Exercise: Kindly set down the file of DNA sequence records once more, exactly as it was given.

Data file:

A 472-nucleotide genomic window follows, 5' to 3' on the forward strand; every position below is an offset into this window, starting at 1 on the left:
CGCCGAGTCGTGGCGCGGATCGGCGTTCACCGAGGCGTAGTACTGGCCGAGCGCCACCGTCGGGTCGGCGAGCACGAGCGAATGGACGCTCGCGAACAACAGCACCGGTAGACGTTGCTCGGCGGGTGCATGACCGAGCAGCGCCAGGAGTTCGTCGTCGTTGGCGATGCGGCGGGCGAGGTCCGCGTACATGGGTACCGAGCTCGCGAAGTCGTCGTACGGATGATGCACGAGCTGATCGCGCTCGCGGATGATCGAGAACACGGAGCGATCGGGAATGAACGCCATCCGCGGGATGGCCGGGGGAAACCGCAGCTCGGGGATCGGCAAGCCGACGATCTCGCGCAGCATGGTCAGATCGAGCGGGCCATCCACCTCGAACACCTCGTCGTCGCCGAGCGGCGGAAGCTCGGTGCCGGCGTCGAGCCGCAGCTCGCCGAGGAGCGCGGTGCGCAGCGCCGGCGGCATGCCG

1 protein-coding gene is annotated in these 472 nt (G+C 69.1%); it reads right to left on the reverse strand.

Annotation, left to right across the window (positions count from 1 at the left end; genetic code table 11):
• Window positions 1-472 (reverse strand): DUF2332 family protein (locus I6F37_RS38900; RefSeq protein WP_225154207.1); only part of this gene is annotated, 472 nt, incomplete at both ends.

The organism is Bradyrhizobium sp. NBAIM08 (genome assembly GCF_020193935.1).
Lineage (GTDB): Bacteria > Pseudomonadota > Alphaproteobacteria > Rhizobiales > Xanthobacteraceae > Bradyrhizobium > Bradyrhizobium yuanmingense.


A 472-nucleotide genomic window follows, 5' to 3' on the forward strand; every position below is an offset into this window, starting at 1 on the left:
CGCCGAGTCGTGGCGCGGATCGGCGTTCACCGAGGCGTAGTACTGGCCGAGCGCCACCGTCGGGTCGGCGAGCACGAGCGAATGGACGCTCGCGAACAACAGCACCGGTAGACGTTGCTCGGCGGGTGCATGACCGAGCAGCGCCAGGAGTTCGTCGTCGTTGGCGATGCGGCGGGCGAGGTCCGCGTACATGGGTACCGAGCTCGCGAAGTCGTCGTACGGATGATGCACGAGCTGATCGCGCTCGCGGATGATCGAGAACACGGAGCGATCGGGAATGAACGCCATCCGCGGGATGGCCGGGGGAAACCGCAGCTCGGGGATCGGCAAGCCGACGATCTCGCGCAGCATGGTCAGATCGAGCGGGCCATCCACCTCGAACACCTCGTCGTCGCCGAGCGGCGGAAGCTCGGTGCCGGCGTCGAGCCGCAGCTCGCCGAGGAGCGCGGTGCGCAGCGCCGGCGGCATGCCG

1 protein-coding gene is annotated in these 472 nt (G+C 69.1%); it reads right to left on the reverse strand.

Annotation, left to right across the window (positions count from 1 at the left end; genetic code table 11):
• Window positions 1-472 (reverse strand): DUF2332 family protein (locus I6F37_RS38900; RefSeq protein WP_225154207.1); only part of this gene is annotated, 472 nt, incomplete at both ends.

The organism is Bradyrhizobium sp. NBAIM08 (genome assembly GCF_020193935.1).
Lineage (GTDB): Bacteria > Pseudomonadota > Alphaproteobacteria > Rhizobiales > Xanthobacteraceae > Bradyrhizobium > Bradyrhizobium yuanmingense.